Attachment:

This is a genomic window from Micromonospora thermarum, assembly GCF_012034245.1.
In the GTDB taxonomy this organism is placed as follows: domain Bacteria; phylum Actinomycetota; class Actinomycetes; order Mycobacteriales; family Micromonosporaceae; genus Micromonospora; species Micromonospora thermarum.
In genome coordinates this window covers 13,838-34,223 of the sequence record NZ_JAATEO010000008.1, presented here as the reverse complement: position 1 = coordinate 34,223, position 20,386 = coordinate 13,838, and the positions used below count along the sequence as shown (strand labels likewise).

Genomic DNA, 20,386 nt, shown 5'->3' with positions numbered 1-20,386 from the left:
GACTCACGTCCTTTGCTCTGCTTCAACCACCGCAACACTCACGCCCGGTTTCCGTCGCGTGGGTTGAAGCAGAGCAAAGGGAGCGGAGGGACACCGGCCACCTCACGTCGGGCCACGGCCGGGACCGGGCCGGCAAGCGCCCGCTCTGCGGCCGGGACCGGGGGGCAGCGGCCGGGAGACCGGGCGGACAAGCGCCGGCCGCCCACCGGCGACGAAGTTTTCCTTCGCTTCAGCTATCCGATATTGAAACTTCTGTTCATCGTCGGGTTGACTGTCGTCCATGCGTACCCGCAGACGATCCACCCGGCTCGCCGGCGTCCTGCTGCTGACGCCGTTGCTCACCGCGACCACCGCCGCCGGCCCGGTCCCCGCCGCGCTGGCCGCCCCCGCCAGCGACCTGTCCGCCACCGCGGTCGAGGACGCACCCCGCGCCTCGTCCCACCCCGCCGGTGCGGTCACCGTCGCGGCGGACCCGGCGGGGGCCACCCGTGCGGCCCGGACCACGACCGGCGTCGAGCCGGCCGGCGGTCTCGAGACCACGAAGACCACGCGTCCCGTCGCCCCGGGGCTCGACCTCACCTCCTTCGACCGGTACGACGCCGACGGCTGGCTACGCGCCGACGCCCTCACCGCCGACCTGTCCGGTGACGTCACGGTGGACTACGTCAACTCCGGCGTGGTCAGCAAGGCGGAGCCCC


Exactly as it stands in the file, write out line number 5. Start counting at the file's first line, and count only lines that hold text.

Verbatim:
GACTCACGTCCTTTGCTCTGCTTCAACCACCGCAACACTCACGCCCGGTTTCCGTCGCGTGGGTTGAAGCAGAGCAAAGGGAGCGGAGGGACACCGGCCACCTCACGTCGGGCCACGGCCGGGACCGGGCCGGCAAGCGCCCGCTCTGCGGCCGGGACCGGGGGGCAGCGGCCGGGAGACCGGGCGGACAAGCGCCGGCCGCCCACCGGCGACGAAGTTTTCCTTCGCTTCAGCTATCCGATATTGAAACTTCTGTTCATCGTCGGGTTGACTGTCGTCCATGCGTACCCGCAGACGATCCACCCGGCTCGCCGGCGTCCTGCTGCTGACGCCGTTGCTCACCGCGACCACCGCCGCCGGCCCGGTCCCCGCCGCGCTGGCCGCCCCCGCCAGCGACCTGTCCGCCACCGCGGTCGAGGACGCACCCCGCGCCTCGTCCCACCCCGCCGGTGCGGTCACCGTCGCGGCGGACCCGGCGGGGGCCACCCGTGCGGCCCGGACCACGACCGGCGTCGAGCCGGCCGGCGGTCTCGAGACCACGAAGACCACGCGTCCCGTCGCCCCGGGGCTCGACCTCACCTCCTTCGACCGGTACGACGCCGACGGCTGGCTACGCGCCGACGCCCTCACCGCCGACCTGTCCGGTGACGTCACGGTGGACTACGTCAACTCCGGCGTGGTCAGCAAGGCGGAGCCCC